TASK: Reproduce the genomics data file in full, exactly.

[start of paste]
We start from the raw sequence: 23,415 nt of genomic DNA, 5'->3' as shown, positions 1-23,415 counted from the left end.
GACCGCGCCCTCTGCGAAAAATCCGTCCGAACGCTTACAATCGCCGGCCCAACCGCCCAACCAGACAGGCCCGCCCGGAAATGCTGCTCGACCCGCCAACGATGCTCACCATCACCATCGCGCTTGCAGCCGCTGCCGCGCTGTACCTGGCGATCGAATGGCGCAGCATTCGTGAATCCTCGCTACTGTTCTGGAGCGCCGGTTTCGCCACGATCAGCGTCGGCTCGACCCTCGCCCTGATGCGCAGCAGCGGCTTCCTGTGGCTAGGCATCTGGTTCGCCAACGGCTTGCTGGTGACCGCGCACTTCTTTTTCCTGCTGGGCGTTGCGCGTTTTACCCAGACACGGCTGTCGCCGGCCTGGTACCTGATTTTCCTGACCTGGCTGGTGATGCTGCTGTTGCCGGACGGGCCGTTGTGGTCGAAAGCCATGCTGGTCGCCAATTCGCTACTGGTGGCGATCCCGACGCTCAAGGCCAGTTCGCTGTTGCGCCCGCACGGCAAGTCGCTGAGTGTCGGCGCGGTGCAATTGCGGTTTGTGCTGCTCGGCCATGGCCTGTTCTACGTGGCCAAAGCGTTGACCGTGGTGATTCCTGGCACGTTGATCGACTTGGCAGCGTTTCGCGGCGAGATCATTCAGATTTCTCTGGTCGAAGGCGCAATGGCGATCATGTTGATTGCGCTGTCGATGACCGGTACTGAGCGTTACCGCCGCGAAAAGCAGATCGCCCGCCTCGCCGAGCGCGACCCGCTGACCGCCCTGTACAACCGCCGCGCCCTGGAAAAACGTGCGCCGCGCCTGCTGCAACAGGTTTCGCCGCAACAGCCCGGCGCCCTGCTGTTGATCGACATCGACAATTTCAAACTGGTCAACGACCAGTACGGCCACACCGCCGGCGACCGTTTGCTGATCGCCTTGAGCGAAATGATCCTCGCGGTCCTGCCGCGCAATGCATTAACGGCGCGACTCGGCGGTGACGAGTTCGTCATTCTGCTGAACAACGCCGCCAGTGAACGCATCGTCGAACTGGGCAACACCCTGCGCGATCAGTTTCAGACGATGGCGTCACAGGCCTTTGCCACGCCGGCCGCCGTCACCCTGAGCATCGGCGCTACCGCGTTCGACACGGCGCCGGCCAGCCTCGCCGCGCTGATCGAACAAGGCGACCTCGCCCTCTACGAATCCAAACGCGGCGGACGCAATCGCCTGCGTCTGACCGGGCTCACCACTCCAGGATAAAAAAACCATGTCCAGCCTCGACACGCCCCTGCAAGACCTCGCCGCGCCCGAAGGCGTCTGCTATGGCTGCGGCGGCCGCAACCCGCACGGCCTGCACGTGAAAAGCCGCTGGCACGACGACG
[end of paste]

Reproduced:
We start from the raw sequence: 23,415 nt of genomic DNA, 5'->3' as shown, positions 1-23,415 counted from the left end.
GACCGCGCCCTCTGCGAAAAATCCGTCCGAACGCTTACAATCGCCGGCCCAACCGCCCAACCAGACAGGCCCGCCCGGAAATGCTGCTCGACCCGCCAACGATGCTCACCATCACCATCGCGCTTGCAGCCGCTGCCGCGCTGTACCTGGCGATCGAATGGCGCAGCATTCGTGAATCCTCGCTACTGTTCTGGAGCGCCGGTTTCGCCACGATCAGCGTCGGCTCGACCCTCGCCCTGATGCGCAGCAGCGGCTTCCTGTGGCTAGGCATCTGGTTCGCCAACGGCTTGCTGGTGACCGCGCACTTCTTTTTCCTGCTGGGCGTTGCGCGTTTTACCCAGACACGGCTGTCGCCGGCCTGGTACCTGATTTTCCTGACCTGGCTGGTGATGCTGCTGTTGCCGGACGGGCCGTTGTGGTCGAAAGCCATGCTGGTCGCCAATTCGCTACTGGTGGCGATCCCGACGCTCAAGGCCAGTTCGCTGTTGCGCCCGCACGGCAAGTCGCTGAGTGTCGGCGCGGTGCAATTGCGGTTTGTGCTGCTCGGCCATGGCCTGTTCTACGTGGCCAAAGCGTTGACCGTGGTGATTCCTGGCACGTTGATCGACTTGGCAGCGTTTCGCGGCGAGATCATTCAGATTTCTCTGGTCGAAGGCGCAATGGCGATCATGTTGATTGCGCTGTCGATGACCGGTACTGAGCGTTACCGCCGCGAAAAGCAGATCGCCCGCCTCGCCGAGCGCGACCCGCTGACCGCCCTGTACAACCGCCGCGCCCTGGAAAAACGTGCGCCGCGCCTGCTGCAACAGGTTTCGCCGCAACAGCCCGGCGCCCTGCTGTTGATCGACATCGACAATTTCAAACTGGTCAACGACCAGTACGGCCACACCGCCGGCGACCGTTTGCTGATCGCCTTGAGCGAAATGATCCTCGCGGTCCTGCCGCGCAATGCATTAACGGCGCGACTCGGCGGTGACGAGTTCGTCATTCTGCTGAACAACGCCGCCAGTGAACGCATCGTCGAACTGGGCAACACCCTGCGCGATCAGTTTCAGACGATGGCGTCACAGGCCTTTGCCACGCCGGCCGCCGTCACCCTGAGCATCGGCGCTACCGCGTTCGACACGGCGCCGGCCAGCCTCGCCGCGCTGATCGAACAAGGCGACCTCGCCCTCTACGAATCCAAACGCGGCGGACGCAATCGCCTGCGTCTGACCGGGCTCACCACTCCAGGATAAAAAAACCATGTCCAGCCTCGACACGCCCCTGCAAGACCTCGCCGCGCCCGAAGGCGTCTGCTATGGCTGCGGCGGCCGCAACCCGCACGGCCTGCACGTGAAAAGCCGCTGGCACGACGACG